Distributed, malicious computing using a network of popular but insecure IoT devices seems practically inevitable; in particular, the massive install base of small office / home office (SOHO) routers. The problem with a router-hosted botnet is that these devices often don’t have a reasonable patch pipeline, so such infections can last a long time — potentially much longer than standard desktop and server malware.
We saw a hint of this in the “HackCensus” of 2012, where an unknown person temporarily took control of hundreds of thousands of insecure home routers to conduct mass portscanning. While the Carna botnet seems to have been short-lived, it’s only a matter of time before this large, installed base of ready-to-pwn devices gets marshaled into malicious computing again.
Tod Beardsley
Tod Beardsley is the Principle Security Research Manager at Rapid7. He has over 20 years of hands-on security knowledge and experience, reaching back to the halcyon days of 2400 baud textfile BBSes and in-band telephony switching. Since then, he has held IT ops and IT security positions in large footprint organizations such as 3Com, Dell and Westinghouse, as both an offensive and defensive practitioner. Today, Beardsley often speaks at security and developer conferences on open source security software development, managing the human “Layer 8” component of security and software, and reasonable vulnerability disclosure handling. He can be contacted via the many addresses listed at

Four Questions For: Ben Rothke

What do you consider to be the biggest challenges facing cybersecurity today?
Some of the challenges are: not enough information security staff.  This is compounded in part by firms being unwilling to pay information security professionals market rates.
Solutions are being rolled out before adequate security review.  Think IoT.
Complexity of systems combined with interconnectivity of many systems leads to myriad avenues for attack. Remember, an attacked only has to find one opening. The owner of the system has to protect every opening.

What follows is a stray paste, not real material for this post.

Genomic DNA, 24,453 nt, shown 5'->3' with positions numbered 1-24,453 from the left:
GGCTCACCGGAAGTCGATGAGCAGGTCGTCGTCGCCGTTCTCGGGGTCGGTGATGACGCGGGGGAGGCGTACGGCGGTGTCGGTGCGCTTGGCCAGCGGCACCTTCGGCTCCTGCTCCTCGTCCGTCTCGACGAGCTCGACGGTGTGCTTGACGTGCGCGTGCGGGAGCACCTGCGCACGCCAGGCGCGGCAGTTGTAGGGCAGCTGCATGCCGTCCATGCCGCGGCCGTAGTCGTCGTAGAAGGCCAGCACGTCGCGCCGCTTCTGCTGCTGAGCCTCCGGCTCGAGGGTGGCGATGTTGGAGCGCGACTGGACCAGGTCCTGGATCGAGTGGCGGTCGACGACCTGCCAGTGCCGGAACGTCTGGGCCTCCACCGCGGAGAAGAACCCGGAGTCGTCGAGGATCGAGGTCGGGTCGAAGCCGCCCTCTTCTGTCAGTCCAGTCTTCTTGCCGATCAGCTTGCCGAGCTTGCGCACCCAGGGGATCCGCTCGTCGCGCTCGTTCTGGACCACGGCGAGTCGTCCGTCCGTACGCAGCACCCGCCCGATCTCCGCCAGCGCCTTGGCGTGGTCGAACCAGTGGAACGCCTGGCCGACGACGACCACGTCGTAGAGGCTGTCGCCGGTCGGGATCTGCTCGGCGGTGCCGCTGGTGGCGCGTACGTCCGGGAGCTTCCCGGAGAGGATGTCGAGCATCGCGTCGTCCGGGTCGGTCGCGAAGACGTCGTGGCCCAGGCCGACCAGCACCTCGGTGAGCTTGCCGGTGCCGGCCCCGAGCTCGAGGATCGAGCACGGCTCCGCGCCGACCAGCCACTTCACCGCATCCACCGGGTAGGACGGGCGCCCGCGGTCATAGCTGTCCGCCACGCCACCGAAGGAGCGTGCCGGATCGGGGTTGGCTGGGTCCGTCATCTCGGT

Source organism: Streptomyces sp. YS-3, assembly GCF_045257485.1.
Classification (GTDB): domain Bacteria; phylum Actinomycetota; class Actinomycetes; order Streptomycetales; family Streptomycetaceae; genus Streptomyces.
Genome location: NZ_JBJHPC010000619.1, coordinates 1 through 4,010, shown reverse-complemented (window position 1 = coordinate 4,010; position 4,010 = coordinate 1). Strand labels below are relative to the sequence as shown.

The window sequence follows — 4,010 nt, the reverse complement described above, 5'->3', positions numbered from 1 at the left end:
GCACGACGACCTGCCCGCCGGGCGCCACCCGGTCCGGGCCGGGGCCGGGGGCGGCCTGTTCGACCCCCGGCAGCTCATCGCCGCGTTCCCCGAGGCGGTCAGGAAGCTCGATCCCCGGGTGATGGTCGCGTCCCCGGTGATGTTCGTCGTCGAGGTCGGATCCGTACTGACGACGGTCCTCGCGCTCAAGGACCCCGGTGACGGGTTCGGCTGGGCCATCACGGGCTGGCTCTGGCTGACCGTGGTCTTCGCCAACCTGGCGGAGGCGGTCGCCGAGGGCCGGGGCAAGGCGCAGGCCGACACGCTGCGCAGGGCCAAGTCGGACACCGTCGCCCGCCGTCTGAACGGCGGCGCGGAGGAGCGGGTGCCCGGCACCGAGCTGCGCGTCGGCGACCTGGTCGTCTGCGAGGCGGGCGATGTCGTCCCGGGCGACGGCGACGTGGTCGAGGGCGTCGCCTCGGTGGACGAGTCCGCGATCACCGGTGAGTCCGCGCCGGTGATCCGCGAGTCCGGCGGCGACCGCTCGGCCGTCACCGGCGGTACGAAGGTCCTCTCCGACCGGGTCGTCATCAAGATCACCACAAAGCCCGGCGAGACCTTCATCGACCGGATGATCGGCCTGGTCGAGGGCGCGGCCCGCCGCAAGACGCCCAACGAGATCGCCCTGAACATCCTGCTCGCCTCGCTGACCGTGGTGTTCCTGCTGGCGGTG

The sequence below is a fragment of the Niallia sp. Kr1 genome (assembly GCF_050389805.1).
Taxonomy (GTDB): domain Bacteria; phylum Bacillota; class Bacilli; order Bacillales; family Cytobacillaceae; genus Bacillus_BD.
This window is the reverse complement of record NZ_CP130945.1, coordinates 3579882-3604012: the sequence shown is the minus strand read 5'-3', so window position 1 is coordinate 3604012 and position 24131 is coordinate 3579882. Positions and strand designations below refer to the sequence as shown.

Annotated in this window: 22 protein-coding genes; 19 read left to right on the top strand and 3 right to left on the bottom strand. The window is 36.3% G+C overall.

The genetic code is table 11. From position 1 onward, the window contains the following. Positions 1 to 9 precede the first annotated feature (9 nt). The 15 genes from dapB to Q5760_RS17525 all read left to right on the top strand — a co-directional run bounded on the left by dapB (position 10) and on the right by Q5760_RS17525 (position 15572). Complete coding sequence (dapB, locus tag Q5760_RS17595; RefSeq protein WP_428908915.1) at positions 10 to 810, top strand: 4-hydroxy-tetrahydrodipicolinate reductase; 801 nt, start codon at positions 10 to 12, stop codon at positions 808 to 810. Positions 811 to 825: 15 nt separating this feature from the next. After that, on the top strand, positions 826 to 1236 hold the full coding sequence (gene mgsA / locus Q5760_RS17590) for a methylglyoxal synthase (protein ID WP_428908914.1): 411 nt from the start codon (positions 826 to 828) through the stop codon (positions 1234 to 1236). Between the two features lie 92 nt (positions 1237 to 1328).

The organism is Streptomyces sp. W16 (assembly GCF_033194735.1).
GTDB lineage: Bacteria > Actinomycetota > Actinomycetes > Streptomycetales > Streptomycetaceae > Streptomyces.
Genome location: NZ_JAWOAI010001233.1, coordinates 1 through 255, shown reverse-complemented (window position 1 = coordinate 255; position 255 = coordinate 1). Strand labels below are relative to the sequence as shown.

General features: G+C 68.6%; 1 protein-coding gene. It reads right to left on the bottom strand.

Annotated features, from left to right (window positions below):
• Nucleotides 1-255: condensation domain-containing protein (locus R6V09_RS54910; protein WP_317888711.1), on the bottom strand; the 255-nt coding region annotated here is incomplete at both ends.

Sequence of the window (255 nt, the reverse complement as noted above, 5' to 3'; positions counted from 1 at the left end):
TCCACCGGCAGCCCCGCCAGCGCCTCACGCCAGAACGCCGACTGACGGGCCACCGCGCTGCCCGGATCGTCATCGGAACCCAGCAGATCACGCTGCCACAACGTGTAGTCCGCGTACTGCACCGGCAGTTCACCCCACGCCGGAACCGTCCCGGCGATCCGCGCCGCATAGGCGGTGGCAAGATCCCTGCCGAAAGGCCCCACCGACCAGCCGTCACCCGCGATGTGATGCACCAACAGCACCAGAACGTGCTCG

Will hackers eventually shut down hospitals, break into our medical devices and inflict physical harm on people?
 Eventually? Actually, this is old news. In the last few months Hollywood, CA Presbyterian Medical Center paid $17,000 in bitcoin to ransomware hackers, MedStar Health reported malware had caused a shutdown of some systems at its hospitals in Baltimore, and Methodist Hospital and Prime Healthcare both had phishing-based ransomware attacks. There are many reasons why hospitals are the perfect targets for ransomware and other types of attacks. Hospitals have long build applications with an emphasis on speed an available, as opposed to security. That makes sense, as an emergency room physician shouldn’t have to search for their SecurID token to use the defibrillator.  The downside to that is the easy access approach to defibrillators often translates into easy access to master patient databases.  For a large medical center, that means that millions of records are at risk due to lax information security controls.
Balancing ease of use and strong security controls is a challenge, but acutely so in the medical field.
As to medical devices, some of the manufacturers thought their information security people were as smart as their pharmaceutical engineers. The reality was at times not like that and medical devices were produced without effective security controls.
The following horror story is not atypical: when I was at British Telecom Professional Services, we had proposed a large project to assist a cardiac device manufacturer with their product. Bruce Schneier was with BT at the time and was in a speaking tour of Europe. We arranged that Bruce would stop there and give them an hour-long briefing on the importance of medical device security. They completely misunderstood his message and thought they could do it on their own.
Considering all of the hacks into our governments’ and political organizations’ servers, how likely is it that we will see our voting systems successfully hacked?
I wrote a piece in 2001 titled: Don’t Stop The Handcount; A Few Problems With Internet Voting.
The same problems that existed then, exists now. Considering we can’t keep guns and drugs out of maximum security prisons, it’s ridiculous to think the US Government could deploy a voting system that isn’t highly vulnerable to attack.
It is actually a difficult task, to create a voting system to support hundreds of millions of users, in tens of thousands of physical locations, managed by people who often have little to no technical background. It’s not that a tamper resistant voting system can’t be developed. It’s just that we won’t see it for at least a decade
What is there to be positive about (in regards to cybersecurity) in the face of security threats, cyber warfare and government hacks?
In the past, security was all about fear, uncertainty and doubt.  Now, hardly a day goes by without a story in the Wall Street Journal or Financial Times about information security. That makes the job of selling security much easier.
Many more universities are offer computer security training for computer science graduates, so the book of that with computer security training is much greater.